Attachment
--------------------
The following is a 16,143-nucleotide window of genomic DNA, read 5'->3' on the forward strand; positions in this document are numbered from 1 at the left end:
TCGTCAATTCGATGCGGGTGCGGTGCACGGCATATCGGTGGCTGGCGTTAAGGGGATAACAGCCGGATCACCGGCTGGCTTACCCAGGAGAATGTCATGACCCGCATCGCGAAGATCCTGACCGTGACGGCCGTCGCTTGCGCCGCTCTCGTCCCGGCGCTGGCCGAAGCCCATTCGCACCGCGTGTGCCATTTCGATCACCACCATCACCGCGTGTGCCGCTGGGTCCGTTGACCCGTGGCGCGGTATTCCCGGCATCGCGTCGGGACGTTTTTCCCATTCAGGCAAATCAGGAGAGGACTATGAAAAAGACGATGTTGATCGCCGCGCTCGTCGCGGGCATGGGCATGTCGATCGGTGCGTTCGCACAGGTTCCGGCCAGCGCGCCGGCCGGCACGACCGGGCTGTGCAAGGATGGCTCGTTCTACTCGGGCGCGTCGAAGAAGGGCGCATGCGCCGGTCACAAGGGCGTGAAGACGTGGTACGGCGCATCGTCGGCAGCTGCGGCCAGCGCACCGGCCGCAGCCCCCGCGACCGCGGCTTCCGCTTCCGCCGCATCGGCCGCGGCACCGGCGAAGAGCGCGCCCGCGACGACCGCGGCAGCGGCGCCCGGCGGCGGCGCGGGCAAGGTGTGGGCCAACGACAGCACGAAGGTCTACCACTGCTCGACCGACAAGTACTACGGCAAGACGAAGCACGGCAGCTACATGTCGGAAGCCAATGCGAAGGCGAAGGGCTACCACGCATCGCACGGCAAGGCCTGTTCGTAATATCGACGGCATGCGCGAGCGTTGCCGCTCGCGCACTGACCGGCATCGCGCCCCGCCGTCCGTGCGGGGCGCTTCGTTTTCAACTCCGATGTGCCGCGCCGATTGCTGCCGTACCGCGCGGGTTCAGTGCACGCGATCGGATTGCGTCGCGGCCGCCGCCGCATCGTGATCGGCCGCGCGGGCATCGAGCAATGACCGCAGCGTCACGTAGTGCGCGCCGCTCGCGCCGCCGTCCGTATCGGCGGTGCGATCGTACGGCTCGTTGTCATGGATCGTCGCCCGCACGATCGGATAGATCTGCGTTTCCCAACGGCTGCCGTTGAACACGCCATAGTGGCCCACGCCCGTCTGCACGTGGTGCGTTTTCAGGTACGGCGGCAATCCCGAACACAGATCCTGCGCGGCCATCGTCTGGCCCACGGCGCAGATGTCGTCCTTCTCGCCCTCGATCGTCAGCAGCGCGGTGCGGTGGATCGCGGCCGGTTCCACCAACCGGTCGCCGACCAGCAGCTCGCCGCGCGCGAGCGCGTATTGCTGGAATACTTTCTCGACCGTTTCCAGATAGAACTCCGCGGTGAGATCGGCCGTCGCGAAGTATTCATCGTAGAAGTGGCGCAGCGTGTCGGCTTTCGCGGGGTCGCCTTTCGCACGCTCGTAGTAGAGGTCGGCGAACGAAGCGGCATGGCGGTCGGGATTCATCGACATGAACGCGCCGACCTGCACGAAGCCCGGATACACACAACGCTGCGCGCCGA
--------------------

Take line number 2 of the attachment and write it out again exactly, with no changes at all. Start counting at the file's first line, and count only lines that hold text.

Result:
TCGTCAATTCGATGCGGGTGCGGTGCACGGCATATCGGTGGCTGGCGTTAAGGGGATAACAGCCGGATCACCGGCTGGCTTACCCAGGAGAATGTCATGACCCGCATCGCGAAGATCCTGACCGTGACGGCCGTCGCTTGCGCCGCTCTCGTCCCGGCGCTGGCCGAAGCCCATTCGCACCGCGTGTGCCATTTCGATCACCACCATCACCGCGTGTGCCGCTGGGTCCGTTGACCCGTGGCGCGGTATTCCCGGCATCGCGTCGGGACGTTTTTCCCATTCAGGCAAATCAGGAGAGGACTATGAAAAAGACGATGTTGATCGCCGCGCTCGTCGCGGGCATGGGCATGTCGATCGGTGCGTTCGCACAGGTTCCGGCCAGCGCGCCGGCCGGCACGACCGGGCTGTGCAAGGATGGCTCGTTCTACTCGGGCGCGTCGAAGAAGGGCGCATGCGCCGGTCACAAGGGCGTGAAGACGTGGTACGGCGCATCGTCGGCAGCTGCGGCCAGCGCACCGGCCGCAGCCCCCGCGACCGCGGCTTCCGCTTCCGCCGCATCGGCCGCGGCACCGGCGAAGAGCGCGCCCGCGACGACCGCGGCAGCGGCGCCCGGCGGCGGCGCGGGCAAGGTGTGGGCCAACGACAGCACGAAGGTCTACCACTGCTCGACCGACAAGTACTACGGCAAGACGAAGCACGGCAGCTACATGTCGGAAGCCAATGCGAAGGCGAAGGGCTACCACGCATCGCACGGCAAGGCCTGTTCGTAATATCGACGGCATGCGCGAGCGTTGCCGCTCGCGCACTGACCGGCATCGCGCCCCGCCGTCCGTGCGGGGCGCTTCGTTTTCAACTCCGATGTGCCGCGCCGATTGCTGCCGTACCGCGCGGGTTCAGTGCACGCGATCGGATTGCGTCGCGGCCGCCGCCGCATCGTGATCGGCCGCGCGGGCATCGAGCAATGACCGCAGCGTCACGTAGTGCGCGCCGCTCGCGCCGCCGTCCGTATCGGCGGTGCGATCGTACGGCTCGTTGTCATGGATCGTCGCCCGCACGATCGGATAGATCTGCGTTTCCCAACGGCTGCCGTTGAACACGCCATAGTGGCCCACGCCCGTCTGCACGTGGTGCGTTTTCAGGTACGGCGGCAATCCCGAACACAGATCCTGCGCGGCCATCGTCTGGCCCACGGCGCAGATGTCGTCCTTCTCGCCCTCGATCGTCAGCAGCGCGGTGCGGTGGATCGCGGCCGGTTCCACCAACCGGTCGCCGACCAGCAGCTCGCCGCGCGCGAGCGCGTATTGCTGGAATACTTTCTCGACCGTTTCCAGATAGAACTCCGCGGTGAGATCGGCCGTCGCGAAGTATTCATCGTAGAAGTGGCGCAGCGTGTCGGCTTTCGCGGGGTCGCCTTTCGCACGCTCGTAGTAGAGGTCGGCGAACGAAGCGGCATGGCGGTCGGGATTCATCGACATGAACGCGCCGACCTGCACGAAGCCCGGATACACACAACGCTGCGCGCCGA